He adds that megaprojects are being developed and constructed from Donaldsonville, La., to Belle Chase, La., with more than $26 billion in new work. The electrical contractor’s largest 2017 completion was an offshore platform built in Texas for placement in the Gulf of Mexico.
Specialty contractors in Texas are reporting strong project schedules, and most contractors have both a full workload and sufficient backlog into next year, explains Russell Hamley, president of ABC Greater Houston.
Midrange projects dominate the market, and the industrial sector continues to expand. Many refineries and chemical plants are being built across the state. “There is so much big work here we sometimes get jaded as to the size of the industry in greater Houston,” Hamley says.
Key projects in other urban areas include oil-processing work in the Corpus Christi area, mixed-use high-rises in Austin and multiple projects at Austin’s airport, notes Rosendin Electric’s John Colley, director of Texas operations in Austin.
Rosendin’s portfolio includes a $9.1-million contract for the Texas A&M Bio Research Facility in College Station and the University of Texas Welch Hall renovation in Austin, a $10.6-million job for the company.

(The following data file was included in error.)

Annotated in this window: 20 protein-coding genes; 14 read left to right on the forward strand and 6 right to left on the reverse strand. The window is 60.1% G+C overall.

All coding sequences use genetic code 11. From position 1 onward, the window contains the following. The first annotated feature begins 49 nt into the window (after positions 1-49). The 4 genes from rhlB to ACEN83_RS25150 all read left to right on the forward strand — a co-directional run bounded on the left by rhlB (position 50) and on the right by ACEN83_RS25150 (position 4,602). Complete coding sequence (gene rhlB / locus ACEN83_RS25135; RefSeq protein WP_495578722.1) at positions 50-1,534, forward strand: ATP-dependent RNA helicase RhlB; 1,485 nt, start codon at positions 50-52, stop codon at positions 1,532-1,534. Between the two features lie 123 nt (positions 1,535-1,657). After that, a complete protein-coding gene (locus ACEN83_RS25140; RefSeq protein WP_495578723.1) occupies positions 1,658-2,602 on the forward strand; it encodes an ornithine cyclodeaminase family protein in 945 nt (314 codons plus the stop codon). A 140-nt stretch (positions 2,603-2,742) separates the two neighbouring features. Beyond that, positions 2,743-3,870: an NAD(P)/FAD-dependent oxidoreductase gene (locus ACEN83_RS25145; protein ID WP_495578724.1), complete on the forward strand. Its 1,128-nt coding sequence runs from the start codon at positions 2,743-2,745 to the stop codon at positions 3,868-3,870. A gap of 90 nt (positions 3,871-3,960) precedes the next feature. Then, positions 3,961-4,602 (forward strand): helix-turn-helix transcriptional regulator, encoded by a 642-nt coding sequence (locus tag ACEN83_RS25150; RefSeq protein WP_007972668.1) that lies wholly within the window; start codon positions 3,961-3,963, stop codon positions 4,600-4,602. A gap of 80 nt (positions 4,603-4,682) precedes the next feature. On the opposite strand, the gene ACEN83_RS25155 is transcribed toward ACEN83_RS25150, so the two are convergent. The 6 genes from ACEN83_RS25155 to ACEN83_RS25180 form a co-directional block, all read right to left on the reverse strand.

Data center construction also is growing in Texas. These massive projects typically have fast-paced schedules that demand high levels of expertise and resources, including experienced tradespeople and project managers, Colley adds.
This year, Rosendin will complete a $123-million contract at a large-scale data center for a social media company in Fort Worth. The high-tech market demands the use of more productive delivery systems, including lean, prefabrication, modularization and cutting-edge technology, he says.
For neighboring Arkansas, recent Bureau of Labor Statistics data indicates that employment in construction, manufacturing and trade, transportation and utilities is increasing, says Joey Dean, executive vice president of AGC Arkansas, Little Rock.